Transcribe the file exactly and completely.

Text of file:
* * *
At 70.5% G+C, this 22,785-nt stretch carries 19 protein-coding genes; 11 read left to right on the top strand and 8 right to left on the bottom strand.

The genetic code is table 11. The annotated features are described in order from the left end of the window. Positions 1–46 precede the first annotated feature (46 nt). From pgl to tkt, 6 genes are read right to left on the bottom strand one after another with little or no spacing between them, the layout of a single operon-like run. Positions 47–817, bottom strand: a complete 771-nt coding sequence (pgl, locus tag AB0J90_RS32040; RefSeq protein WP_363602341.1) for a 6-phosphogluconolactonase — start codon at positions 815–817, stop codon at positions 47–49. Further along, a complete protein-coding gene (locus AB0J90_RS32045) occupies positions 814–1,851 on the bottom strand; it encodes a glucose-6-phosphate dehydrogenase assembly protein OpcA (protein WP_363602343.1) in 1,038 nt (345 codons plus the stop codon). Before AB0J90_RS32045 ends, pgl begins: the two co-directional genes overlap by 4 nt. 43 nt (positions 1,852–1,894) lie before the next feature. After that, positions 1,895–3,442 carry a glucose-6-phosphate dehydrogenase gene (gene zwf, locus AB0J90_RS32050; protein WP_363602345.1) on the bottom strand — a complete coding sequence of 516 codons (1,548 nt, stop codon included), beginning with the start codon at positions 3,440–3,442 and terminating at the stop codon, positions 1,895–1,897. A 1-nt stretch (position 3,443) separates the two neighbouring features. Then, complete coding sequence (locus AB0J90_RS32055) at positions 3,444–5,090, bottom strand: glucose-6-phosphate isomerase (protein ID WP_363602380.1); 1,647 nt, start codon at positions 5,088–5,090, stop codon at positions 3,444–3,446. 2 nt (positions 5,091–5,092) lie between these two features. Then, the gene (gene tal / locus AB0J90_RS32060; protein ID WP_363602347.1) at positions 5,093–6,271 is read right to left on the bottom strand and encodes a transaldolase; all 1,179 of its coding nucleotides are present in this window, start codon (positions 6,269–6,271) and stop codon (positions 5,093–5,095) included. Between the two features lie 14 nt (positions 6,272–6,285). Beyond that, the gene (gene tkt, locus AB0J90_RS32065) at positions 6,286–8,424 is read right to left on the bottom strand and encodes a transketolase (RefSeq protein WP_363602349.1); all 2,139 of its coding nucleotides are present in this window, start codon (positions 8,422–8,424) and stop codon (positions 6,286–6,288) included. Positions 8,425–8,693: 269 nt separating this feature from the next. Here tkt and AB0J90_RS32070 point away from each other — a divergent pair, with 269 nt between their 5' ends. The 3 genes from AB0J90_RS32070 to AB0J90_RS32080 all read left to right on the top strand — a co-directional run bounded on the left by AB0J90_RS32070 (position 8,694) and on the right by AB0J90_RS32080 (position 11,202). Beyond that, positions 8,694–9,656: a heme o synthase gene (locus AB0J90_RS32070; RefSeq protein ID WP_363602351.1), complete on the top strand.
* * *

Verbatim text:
At 70.5% G+C, this 22,785-nt stretch carries 19 protein-coding genes; 11 read left to right on the top strand and 8 right to left on the bottom strand.

The genetic code is table 11. The annotated features are described in order from the left end of the window. Positions 1–46 precede the first annotated feature (46 nt). From pgl to tkt, 6 genes are read right to left on the bottom strand one after another with little or no spacing between them, the layout of a single operon-like run. Positions 47–817, bottom strand: a complete 771-nt coding sequence (pgl, locus tag AB0J90_RS32040; RefSeq protein WP_363602341.1) for a 6-phosphogluconolactonase — start codon at positions 815–817, stop codon at positions 47–49. Further along, a complete protein-coding gene (locus AB0J90_RS32045) occupies positions 814–1,851 on the bottom strand; it encodes a glucose-6-phosphate dehydrogenase assembly protein OpcA (protein WP_363602343.1) in 1,038 nt (345 codons plus the stop codon). Before AB0J90_RS32045 ends, pgl begins: the two co-directional genes overlap by 4 nt. 43 nt (positions 1,852–1,894) lie before the next feature. After that, positions 1,895–3,442 carry a glucose-6-phosphate dehydrogenase gene (gene zwf, locus AB0J90_RS32050; protein WP_363602345.1) on the bottom strand — a complete coding sequence of 516 codons (1,548 nt, stop codon included), beginning with the start codon at positions 3,440–3,442 and terminating at the stop codon, positions 1,895–1,897. A 1-nt stretch (position 3,443) separates the two neighbouring features. Then, complete coding sequence (locus AB0J90_RS32055) at positions 3,444–5,090, bottom strand: glucose-6-phosphate isomerase (protein ID WP_363602380.1); 1,647 nt, start codon at positions 5,088–5,090, stop codon at positions 3,444–3,446. 2 nt (positions 5,091–5,092) lie between these two features. Then, the gene (gene tal / locus AB0J90_RS32060; protein ID WP_363602347.1) at positions 5,093–6,271 is read right to left on the bottom strand and encodes a transaldolase; all 1,179 of its coding nucleotides are present in this window, start codon (positions 6,269–6,271) and stop codon (positions 5,093–5,095) included. Between the two features lie 14 nt (positions 6,272–6,285). Beyond that, the gene (gene tkt, locus AB0J90_RS32065) at positions 6,286–8,424 is read right to left on the bottom strand and encodes a transketolase (RefSeq protein WP_363602349.1); all 2,139 of its coding nucleotides are present in this window, start codon (positions 8,422–8,424) and stop codon (positions 6,286–6,288) included. Positions 8,425–8,693: 269 nt separating this feature from the next. Here tkt and AB0J90_RS32070 point away from each other — a divergent pair, with 269 nt between their 5' ends. The 3 genes from AB0J90_RS32070 to AB0J90_RS32080 all read left to right on the top strand — a co-directional run bounded on the left by AB0J90_RS32070 (position 8,694) and on the right by AB0J90_RS32080 (position 11,202). Beyond that, positions 8,694–9,656: a heme o synthase gene (locus AB0J90_RS32070; RefSeq protein ID WP_363602351.1), complete on the top strand.